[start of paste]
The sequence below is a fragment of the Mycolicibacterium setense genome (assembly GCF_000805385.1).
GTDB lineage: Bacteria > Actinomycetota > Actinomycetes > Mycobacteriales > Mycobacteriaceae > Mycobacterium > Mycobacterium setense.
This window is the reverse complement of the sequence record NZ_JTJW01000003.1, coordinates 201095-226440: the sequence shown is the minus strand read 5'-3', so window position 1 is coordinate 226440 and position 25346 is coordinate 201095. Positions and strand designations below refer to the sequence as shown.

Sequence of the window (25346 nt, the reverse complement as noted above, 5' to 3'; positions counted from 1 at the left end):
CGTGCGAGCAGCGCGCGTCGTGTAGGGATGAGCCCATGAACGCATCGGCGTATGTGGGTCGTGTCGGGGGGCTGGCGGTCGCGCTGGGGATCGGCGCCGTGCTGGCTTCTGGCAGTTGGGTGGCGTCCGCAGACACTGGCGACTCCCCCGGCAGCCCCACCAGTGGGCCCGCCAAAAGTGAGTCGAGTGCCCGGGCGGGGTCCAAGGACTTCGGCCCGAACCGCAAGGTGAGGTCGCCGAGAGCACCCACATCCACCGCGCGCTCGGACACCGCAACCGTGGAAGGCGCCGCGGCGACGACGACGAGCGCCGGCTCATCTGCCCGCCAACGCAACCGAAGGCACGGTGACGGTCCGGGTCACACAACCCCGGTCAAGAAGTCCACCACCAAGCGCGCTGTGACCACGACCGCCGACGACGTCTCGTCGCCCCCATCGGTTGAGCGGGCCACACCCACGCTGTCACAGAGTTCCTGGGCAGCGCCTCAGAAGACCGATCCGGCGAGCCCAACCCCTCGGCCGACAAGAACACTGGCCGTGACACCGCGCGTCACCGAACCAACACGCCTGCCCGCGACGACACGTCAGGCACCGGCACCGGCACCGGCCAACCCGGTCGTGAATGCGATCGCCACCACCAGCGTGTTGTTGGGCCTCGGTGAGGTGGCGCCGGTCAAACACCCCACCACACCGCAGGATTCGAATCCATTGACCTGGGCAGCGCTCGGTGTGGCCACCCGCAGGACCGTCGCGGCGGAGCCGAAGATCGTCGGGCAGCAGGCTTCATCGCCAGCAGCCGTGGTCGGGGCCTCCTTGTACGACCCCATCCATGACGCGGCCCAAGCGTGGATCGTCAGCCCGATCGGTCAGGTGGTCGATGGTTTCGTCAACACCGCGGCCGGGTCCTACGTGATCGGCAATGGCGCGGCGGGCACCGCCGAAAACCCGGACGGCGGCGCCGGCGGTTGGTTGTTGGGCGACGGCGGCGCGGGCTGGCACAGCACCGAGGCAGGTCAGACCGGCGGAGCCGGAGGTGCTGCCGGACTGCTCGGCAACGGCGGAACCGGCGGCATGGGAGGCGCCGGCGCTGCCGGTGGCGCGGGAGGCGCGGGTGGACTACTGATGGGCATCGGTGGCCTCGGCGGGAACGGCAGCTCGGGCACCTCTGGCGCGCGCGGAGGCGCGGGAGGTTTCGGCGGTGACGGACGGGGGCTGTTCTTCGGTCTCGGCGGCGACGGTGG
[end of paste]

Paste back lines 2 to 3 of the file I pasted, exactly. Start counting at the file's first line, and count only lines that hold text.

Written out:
GTDB lineage: Bacteria > Actinomycetota > Actinomycetes > Mycobacteriales > Mycobacteriaceae > Mycobacterium > Mycobacterium setense.
This window is the reverse complement of the sequence record NZ_JTJW01000003.1, coordinates 201095-226440: the sequence shown is the minus strand read 5'-3', so window position 1 is coordinate 226440 and position 25346 is coordinate 201095. Positions and strand designations below refer to the sequence as shown.